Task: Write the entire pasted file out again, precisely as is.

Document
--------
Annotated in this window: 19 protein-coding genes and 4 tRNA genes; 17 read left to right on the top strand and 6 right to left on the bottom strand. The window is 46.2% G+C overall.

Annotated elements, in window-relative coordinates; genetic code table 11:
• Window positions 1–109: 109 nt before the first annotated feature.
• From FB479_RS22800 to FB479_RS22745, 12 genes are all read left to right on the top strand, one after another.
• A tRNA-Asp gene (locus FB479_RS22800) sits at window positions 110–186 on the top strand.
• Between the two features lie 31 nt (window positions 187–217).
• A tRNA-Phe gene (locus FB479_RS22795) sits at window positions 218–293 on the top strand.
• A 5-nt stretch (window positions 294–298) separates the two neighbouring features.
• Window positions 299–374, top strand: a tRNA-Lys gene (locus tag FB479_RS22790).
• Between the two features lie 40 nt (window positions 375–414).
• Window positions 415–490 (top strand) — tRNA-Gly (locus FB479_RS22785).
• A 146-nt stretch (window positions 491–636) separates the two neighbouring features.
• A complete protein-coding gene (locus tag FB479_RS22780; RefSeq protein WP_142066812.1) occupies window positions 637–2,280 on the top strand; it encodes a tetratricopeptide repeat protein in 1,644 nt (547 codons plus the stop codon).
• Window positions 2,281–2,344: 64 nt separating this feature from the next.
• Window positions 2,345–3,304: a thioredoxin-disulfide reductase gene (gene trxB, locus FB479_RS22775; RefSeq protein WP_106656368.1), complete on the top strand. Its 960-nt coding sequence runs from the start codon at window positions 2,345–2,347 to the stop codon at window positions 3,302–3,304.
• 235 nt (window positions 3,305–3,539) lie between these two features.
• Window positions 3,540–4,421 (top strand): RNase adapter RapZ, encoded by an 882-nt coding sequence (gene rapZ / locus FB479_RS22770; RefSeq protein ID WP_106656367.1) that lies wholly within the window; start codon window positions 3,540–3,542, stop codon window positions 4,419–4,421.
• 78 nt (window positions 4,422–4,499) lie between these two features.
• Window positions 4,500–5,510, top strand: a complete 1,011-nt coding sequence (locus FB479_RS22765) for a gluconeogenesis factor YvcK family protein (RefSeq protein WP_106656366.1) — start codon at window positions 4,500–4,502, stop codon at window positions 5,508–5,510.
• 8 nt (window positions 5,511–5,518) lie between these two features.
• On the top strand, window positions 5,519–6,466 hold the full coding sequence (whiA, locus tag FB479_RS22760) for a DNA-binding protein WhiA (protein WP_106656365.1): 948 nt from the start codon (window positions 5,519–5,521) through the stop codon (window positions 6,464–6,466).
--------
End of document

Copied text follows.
Annotated in this window: 19 protein-coding genes and 4 tRNA genes; 17 read left to right on the top strand and 6 right to left on the bottom strand. The window is 46.2% G+C overall.

Annotated elements, in window-relative coordinates; genetic code table 11:
• Window positions 1–109: 109 nt before the first annotated feature.
• From FB479_RS22800 to FB479_RS22745, 12 genes are all read left to right on the top strand, one after another.
• A tRNA-Asp gene (locus FB479_RS22800) sits at window positions 110–186 on the top strand.
• Between the two features lie 31 nt (window positions 187–217).
• A tRNA-Phe gene (locus FB479_RS22795) sits at window positions 218–293 on the top strand.
• A 5-nt stretch (window positions 294–298) separates the two neighbouring features.
• Window positions 299–374, top strand: a tRNA-Lys gene (locus tag FB479_RS22790).
• Between the two features lie 40 nt (window positions 375–414).
• Window positions 415–490 (top strand) — tRNA-Gly (locus FB479_RS22785).
• A 146-nt stretch (window positions 491–636) separates the two neighbouring features.
• A complete protein-coding gene (locus tag FB479_RS22780; RefSeq protein WP_142066812.1) occupies window positions 637–2,280 on the top strand; it encodes a tetratricopeptide repeat protein in 1,644 nt (547 codons plus the stop codon).
• Window positions 2,281–2,344: 64 nt separating this feature from the next.
• Window positions 2,345–3,304: a thioredoxin-disulfide reductase gene (gene trxB, locus FB479_RS22775; RefSeq protein WP_106656368.1), complete on the top strand. Its 960-nt coding sequence runs from the start codon at window positions 2,345–2,347 to the stop codon at window positions 3,302–3,304.
• 235 nt (window positions 3,305–3,539) lie between these two features.
• Window positions 3,540–4,421 (top strand): RNase adapter RapZ, encoded by an 882-nt coding sequence (gene rapZ / locus FB479_RS22770; RefSeq protein ID WP_106656367.1) that lies wholly within the window; start codon window positions 3,540–3,542, stop codon window positions 4,419–4,421.
• 78 nt (window positions 4,422–4,499) lie between these two features.
• Window positions 4,500–5,510, top strand: a complete 1,011-nt coding sequence (locus FB479_RS22765) for a gluconeogenesis factor YvcK family protein (RefSeq protein WP_106656366.1) — start codon at window positions 4,500–4,502, stop codon at window positions 5,508–5,510.
• 8 nt (window positions 5,511–5,518) lie between these two features.
• On the top strand, window positions 5,519–6,466 hold the full coding sequence (whiA, locus tag FB479_RS22760) for a DNA-binding protein WhiA (protein WP_106656365.1): 948 nt from the start codon (window positions 5,519–5,521) through the stop codon (window positions 6,464–6,466).